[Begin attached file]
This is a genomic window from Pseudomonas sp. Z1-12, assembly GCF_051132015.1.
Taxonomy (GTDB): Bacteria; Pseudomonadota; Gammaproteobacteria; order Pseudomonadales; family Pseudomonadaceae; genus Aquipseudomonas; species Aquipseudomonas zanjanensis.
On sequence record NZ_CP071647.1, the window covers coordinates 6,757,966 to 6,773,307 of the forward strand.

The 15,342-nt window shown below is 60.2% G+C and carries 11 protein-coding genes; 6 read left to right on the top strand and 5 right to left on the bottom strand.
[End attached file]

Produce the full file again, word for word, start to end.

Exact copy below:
This is a genomic window from Pseudomonas sp. Z1-12, assembly GCF_051132015.1.
Taxonomy (GTDB): Bacteria; Pseudomonadota; Gammaproteobacteria; order Pseudomonadales; family Pseudomonadaceae; genus Aquipseudomonas; species Aquipseudomonas zanjanensis.
On sequence record NZ_CP071647.1, the window covers coordinates 6,757,966 to 6,773,307 of the forward strand.

The 15,342-nt window shown below is 60.2% G+C and carries 11 protein-coding genes; 6 read left to right on the top strand and 5 right to left on the bottom strand.